What Bill Cosby's Prison Cell Is Like

Once-beloved comedian Bill Cosby has a lot of getting used to do when it comes to his new living situation.

The former The Cosby Show star was sentenced to three to ten years in prison on Sept. 25, 2018. Earlier in the year, he'd been found guilty of sexually assaulting Temple University employee Andrea Constand in 2004. And, after receiving his prison sentence, Cosby was quickly taken into police custody and was first transported to the Montgomery County Correctional Facility in Eagleville, Pa. before later being moved to Pennsylvania's State Correctional Institute at Phoenix.

There, at SCI Phoenix, Cosby — who has faced accusations by a total of 60 women — has earned a new name for himself as inmate No. NN7687, as reported by Page Six.

Cosby's new residence is a 9-by-12-foot cell next to the maximum security prison's medical center. He lives in that room by himself — for now, at least. If SCI Phoenix staff have their way, he'll eventually get himself a roommate. "The ultimate goal would be to integrate him into general population," Amy Wordon, the spokesperson for the Pennsylvania Department of Corrections, shared with The Post on Tuesday, Sept. 25 (via Page Six). "He'll be there on an entry basis as we determine what programs he's eligible for."

SCI Phoenix is a newer correctional facility, having just opened in July 2018. According to a page about the prison on the Pennsylvania Department of Corrections' website, SCI Phoenix boasts 3,830 beds with 15 separate housing units on the premises. There is also a barber shop, a mural arts program, a law library, a recreational library, and a gym at the prison, along with a non-denominational chapel.

Prisoners can also partake in a variety of classes on the property to learn custodial maintenance, carpentry, restaurant skills, and more. There are also a variety of programs available to inmates, including "Relapse Prevention," "AA and NA Support Meetings," "Violence Prevention," and "Sex Offender Treatment." According to Page Six, Cosby — who was ruled to be a "sexually violent predator" in court — has already been ordered to participate in the latter program.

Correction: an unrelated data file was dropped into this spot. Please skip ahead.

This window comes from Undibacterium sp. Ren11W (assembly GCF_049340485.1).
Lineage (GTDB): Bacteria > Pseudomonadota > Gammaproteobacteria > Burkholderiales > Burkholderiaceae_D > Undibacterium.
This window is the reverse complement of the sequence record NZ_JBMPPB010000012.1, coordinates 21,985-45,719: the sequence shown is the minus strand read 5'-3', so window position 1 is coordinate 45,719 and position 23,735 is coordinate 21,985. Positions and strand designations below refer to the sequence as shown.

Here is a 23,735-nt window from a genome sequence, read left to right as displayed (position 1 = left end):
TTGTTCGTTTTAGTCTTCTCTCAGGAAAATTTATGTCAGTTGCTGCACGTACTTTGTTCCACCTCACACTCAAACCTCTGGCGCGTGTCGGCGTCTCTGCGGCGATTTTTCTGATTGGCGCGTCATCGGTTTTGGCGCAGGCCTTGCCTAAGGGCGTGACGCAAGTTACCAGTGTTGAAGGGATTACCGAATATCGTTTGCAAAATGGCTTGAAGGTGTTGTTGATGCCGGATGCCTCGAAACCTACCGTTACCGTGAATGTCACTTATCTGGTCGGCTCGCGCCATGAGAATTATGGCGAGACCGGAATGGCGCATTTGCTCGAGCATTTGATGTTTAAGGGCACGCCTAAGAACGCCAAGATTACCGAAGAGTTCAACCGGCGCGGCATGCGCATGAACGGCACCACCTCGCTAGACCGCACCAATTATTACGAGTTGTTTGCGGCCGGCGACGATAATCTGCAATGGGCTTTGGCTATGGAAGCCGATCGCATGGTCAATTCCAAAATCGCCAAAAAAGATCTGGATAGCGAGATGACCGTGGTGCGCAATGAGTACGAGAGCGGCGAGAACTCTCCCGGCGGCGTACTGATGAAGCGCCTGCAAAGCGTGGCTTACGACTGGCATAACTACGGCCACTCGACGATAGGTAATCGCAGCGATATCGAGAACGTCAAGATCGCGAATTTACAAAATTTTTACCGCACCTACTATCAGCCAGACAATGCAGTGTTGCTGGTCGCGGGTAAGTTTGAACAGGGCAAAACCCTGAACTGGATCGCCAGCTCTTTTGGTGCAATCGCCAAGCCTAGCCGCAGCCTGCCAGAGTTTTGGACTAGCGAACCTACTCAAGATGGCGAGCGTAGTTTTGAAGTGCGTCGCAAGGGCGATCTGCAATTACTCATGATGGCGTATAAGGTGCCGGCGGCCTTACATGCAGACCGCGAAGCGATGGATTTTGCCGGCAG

If inmates would like to earn money, they can work at an on-site laundry facility, a garment factory, or a shoe factory. "Obviously we'd be taking into account an inmate's physical condition, their mental condition. But most people want to make a little bit of money," Wordon stated. Ultimately, however, if Cosby wants a prison job, it will be "totally up to him."

Cosby will, of course, have to get used to the prison's rules, of which there are reportedly many. "Prisons operate under a really tight time deadline," Wordon explained. "There are four counts a day, and the inmates need to be in their cells at that time." There are also strict meal times —  breakfast is at 7 a.m., lunch is at 11 a.m., and dinner is at 5 p.m.

Cosby, 81, may have to accept more change in the future, however, as he will reportedly be moved to a state facility at some point. At the time of this writing, it is thought that Cosby may be transferred to SCI Laurel Highlands in Somerset, Pa., which is about four hours away from Cosby's mansion in Philadelphia. According to District Attorney Kevin Steele, SCI Laurel Highlands is used to house lower-risk inmates, which Cosby would likely be, considering his old age and health problems (In an April 2017 interview with NNPA Newswire, he claimed he had suddenly gone blind).

"The place is set up for a defendant that has medical issues," Steele reportedly told the judge presiding over Cosby's case, Judge Steven O'Neill, before Cosby received his sentence (via Page Six). "The defendant would be far from the oldest person in that facility, far from it."

Besides adjusting to prison life, Cosby will also have to keep on fighting accusations while behind bars, as at least ten of his accusers have filed defamation lawsuits against him, as reported by CBS News. He has also launched some lawsuits of his own, countersuing seven women for attempting to "assassinate" his character and reputation.

He and his legal team may also try to appeal his sexual assault conviction, though legal experts told CBS News that Cosby would face "long odds of winning."